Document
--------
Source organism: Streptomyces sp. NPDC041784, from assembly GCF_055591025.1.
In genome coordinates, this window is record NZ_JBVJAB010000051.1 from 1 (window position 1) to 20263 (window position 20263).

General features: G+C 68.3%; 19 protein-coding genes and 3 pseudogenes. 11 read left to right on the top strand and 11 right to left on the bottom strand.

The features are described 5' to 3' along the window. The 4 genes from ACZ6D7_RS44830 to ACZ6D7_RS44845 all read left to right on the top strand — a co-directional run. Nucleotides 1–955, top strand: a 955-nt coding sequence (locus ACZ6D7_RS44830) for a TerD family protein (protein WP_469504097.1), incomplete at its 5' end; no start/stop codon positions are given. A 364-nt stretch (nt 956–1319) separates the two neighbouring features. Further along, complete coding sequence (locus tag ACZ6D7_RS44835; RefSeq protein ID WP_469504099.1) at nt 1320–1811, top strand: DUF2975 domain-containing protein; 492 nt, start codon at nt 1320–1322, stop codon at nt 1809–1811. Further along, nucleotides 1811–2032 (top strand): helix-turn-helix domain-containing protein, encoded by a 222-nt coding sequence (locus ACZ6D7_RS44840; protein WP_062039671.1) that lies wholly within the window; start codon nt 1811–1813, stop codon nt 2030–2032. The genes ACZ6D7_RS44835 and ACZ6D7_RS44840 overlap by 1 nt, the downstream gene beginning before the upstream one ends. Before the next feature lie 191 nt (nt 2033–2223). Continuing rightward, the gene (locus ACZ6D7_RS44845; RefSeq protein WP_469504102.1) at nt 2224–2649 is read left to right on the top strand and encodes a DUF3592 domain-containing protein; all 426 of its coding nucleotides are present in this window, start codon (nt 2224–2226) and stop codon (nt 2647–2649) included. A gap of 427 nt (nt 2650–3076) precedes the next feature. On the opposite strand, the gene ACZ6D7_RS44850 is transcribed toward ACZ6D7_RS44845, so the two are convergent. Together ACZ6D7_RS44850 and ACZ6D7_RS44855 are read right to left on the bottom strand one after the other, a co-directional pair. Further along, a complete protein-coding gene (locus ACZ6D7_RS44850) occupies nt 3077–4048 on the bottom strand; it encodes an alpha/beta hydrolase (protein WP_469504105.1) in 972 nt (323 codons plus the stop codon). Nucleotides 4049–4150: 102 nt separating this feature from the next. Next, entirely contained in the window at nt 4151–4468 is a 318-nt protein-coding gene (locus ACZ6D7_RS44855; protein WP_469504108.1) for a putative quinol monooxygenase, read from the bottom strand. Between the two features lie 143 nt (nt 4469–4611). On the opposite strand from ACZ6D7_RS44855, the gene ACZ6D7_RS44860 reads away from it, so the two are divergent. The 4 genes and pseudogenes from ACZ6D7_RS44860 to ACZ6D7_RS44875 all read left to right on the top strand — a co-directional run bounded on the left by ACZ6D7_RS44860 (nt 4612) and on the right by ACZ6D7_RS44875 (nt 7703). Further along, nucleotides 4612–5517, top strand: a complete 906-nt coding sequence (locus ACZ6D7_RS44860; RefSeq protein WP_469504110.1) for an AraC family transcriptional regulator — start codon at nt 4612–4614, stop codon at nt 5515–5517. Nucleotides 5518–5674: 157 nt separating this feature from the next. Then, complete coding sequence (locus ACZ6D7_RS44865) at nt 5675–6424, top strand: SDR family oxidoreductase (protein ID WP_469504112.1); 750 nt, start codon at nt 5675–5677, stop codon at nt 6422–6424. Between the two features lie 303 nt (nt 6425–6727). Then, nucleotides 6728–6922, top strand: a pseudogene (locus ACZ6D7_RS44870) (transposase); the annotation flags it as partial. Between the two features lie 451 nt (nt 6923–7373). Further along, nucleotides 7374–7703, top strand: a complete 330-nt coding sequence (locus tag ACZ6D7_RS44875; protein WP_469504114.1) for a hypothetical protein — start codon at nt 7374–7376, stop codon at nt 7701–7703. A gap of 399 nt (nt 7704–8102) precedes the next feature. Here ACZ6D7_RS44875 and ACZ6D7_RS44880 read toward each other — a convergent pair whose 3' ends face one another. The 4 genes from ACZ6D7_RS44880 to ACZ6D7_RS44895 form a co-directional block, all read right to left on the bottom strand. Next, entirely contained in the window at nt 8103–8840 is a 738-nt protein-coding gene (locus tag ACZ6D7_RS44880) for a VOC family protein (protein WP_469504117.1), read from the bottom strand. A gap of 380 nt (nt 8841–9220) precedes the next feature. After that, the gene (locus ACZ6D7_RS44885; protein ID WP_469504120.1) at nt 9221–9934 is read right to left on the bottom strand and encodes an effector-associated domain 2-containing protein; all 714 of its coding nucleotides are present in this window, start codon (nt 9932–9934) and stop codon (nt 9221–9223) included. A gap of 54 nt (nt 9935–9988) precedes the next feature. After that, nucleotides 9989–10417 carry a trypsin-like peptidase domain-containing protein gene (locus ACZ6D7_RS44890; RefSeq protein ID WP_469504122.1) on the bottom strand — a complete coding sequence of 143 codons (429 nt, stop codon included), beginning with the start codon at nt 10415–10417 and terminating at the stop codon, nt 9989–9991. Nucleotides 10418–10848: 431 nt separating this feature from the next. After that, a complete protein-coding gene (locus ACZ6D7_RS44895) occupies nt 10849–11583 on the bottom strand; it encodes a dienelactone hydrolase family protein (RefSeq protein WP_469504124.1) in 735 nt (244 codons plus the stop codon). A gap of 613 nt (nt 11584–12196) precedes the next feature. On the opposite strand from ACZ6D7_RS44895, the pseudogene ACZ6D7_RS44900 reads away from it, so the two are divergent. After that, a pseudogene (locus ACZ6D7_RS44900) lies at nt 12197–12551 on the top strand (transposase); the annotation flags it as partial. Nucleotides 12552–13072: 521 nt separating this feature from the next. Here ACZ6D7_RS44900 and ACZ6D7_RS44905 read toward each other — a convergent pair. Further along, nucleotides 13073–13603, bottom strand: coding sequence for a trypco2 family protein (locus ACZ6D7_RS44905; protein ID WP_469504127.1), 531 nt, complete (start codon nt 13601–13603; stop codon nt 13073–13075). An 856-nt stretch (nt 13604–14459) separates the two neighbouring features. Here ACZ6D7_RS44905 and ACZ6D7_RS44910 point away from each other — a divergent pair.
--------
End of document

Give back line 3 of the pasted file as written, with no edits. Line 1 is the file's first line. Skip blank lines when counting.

General features: G+C 68.3%; 19 protein-coding genes and 3 pseudogenes. 11 read left to right on the top strand and 11 right to left on the bottom strand.